Some progress has been made, though! Really.

That bench there used to be covered three feet deep in stuff, so just getting that cleared out is a major victory. I’m hoping that by the end of the week I’ll have enough stuff shifted so I can start painting the walls. I’ll keep that work bench but put a nice sheet of plywood or something similar over the top of it to make a smooth work surface. The radios and computers will go here eventually. We’ll also have to rewire the whole area, adding a half dozen or so 120V outlets and at least one 220V outlet (maybe two) for the amplifiers.

There is another work bench behind me and to the left, about the same size, that is going to be where I’ll have my actual workbench with my meters and test gear, soldering equipment, tools, etc.

Anyway, that’s what’s been going on here of late. I’m sure MrsGF is eagerly looking forward to getting me out of the office so she can move all her stuff in.

JS8Call

I’ve been playing with a fairly new digital mode in amateur radio called JS8Call. It is based on the wildly popular FT8 mode that was first implemented with the WSJT-X software developed by K1JT and others. (WSJT-X is open source and it is available for Linux, Windows, OSX and Unix like operating systems. You can learn more about FT8 at https://physics.princeton.edu/pulsar/k1jt/index.html)

This is what the WSJT-X software looks like when running FT8.

FT8 works well as a weak signal mode, allowing contacts to be made under poor conditions and with modest or even poor antennas and low power levels. But FT8 isn’t designed to actually communicate with other people. It is intended to make “contacts” only. And in the amateur radio world, “contact” means exchanging only enough information to fulfill the requirements of some contest or award program, and not actually talking to another person. In fact, it would be almost impossible to use FT8 to exchange any kind of useful information with another radio operator. FT8 exchanges call signs, a grid reference (location) and a signal report, and that’s it. And all of that is pre-programmed into the system. Once the contact is started, the WSJT software conducts the entire exchange by itself. There are provisions for a so-called “free message”, but it is extremely awkward to use and very limited.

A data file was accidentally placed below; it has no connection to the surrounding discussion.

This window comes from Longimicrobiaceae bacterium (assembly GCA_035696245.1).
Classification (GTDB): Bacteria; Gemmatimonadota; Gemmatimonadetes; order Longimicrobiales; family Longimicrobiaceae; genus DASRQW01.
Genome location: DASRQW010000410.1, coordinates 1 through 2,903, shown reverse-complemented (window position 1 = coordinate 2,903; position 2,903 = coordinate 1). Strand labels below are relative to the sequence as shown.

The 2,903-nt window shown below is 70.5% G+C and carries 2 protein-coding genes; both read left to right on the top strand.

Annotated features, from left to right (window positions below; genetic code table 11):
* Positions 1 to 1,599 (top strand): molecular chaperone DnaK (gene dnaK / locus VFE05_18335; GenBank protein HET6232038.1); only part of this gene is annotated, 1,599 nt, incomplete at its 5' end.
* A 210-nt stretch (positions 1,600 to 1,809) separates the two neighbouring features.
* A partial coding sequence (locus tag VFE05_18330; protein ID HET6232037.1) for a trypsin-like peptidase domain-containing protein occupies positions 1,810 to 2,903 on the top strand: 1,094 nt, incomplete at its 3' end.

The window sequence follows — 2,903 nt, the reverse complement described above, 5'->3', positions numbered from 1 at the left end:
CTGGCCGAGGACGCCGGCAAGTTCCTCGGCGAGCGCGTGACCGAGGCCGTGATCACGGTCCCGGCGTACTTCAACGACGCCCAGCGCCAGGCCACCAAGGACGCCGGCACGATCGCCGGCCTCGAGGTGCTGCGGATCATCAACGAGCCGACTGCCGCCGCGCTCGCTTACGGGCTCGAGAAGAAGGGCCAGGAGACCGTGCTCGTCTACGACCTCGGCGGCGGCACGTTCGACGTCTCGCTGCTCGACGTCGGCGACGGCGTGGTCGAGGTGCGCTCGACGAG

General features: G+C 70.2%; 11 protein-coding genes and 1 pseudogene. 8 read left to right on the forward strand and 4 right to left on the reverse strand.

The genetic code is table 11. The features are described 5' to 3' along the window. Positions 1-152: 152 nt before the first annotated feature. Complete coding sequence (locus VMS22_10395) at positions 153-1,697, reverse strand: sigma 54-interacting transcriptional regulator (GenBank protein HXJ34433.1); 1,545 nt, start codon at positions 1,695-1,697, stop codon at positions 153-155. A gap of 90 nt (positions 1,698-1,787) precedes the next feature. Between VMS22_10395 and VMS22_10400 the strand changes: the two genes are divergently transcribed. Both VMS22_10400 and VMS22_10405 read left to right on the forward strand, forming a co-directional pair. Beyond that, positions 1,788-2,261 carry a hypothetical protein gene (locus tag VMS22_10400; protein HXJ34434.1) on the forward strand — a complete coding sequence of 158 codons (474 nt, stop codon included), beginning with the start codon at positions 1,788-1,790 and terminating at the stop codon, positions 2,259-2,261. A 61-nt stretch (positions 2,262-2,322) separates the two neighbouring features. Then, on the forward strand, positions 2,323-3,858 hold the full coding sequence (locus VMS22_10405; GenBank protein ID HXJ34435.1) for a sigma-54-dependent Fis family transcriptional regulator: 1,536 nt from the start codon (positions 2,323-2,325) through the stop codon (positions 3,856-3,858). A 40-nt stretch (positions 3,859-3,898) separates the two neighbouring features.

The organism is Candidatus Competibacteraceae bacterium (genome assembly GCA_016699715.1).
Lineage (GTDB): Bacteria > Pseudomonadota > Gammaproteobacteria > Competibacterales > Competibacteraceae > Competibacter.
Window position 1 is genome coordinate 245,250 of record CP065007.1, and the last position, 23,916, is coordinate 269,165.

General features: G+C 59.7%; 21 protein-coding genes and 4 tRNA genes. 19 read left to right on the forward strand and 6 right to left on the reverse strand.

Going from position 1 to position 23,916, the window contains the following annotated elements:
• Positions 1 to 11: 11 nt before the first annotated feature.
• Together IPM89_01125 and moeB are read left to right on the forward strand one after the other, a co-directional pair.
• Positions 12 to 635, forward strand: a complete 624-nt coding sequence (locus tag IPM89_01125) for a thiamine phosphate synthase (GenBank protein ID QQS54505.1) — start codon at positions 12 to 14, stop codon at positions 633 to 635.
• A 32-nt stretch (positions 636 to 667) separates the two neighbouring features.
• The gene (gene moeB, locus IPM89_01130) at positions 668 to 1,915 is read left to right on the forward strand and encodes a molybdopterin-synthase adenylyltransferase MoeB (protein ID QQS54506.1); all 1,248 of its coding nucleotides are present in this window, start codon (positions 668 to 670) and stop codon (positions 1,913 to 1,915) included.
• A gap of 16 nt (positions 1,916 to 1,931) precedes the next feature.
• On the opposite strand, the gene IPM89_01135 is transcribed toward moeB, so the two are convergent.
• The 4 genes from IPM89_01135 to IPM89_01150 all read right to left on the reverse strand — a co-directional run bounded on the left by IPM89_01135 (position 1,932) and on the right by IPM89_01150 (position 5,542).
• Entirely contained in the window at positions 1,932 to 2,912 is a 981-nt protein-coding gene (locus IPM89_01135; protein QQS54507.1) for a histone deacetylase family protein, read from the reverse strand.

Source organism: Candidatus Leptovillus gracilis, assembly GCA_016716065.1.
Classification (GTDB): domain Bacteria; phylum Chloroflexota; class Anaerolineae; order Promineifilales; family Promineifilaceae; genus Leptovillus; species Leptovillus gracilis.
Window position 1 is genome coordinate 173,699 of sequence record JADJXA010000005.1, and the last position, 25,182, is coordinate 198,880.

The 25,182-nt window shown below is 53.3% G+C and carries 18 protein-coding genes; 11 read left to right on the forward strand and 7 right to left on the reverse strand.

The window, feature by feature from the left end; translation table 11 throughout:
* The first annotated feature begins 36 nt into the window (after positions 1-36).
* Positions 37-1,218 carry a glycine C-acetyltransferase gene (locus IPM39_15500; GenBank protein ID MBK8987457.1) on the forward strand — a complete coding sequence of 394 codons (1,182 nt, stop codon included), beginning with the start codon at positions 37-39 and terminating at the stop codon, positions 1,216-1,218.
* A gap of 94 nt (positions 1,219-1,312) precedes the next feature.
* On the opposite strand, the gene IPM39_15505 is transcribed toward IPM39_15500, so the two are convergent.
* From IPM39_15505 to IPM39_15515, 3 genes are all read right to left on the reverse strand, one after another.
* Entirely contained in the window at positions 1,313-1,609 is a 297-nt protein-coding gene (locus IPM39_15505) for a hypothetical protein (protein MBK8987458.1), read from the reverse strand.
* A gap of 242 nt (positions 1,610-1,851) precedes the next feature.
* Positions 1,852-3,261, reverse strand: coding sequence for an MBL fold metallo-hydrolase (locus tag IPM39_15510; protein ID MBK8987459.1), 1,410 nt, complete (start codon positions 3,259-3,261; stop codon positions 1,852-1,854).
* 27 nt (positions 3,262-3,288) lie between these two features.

And, frankly, boring. At least to me. Don’t get me wrong, I use FT8 myself. But after about half an hour of it I’m bored. I can’t actually talk to anyone, can’t ask questions, just sit there and watch WSJT go through it’s automated contact sequence. It gets dull fast.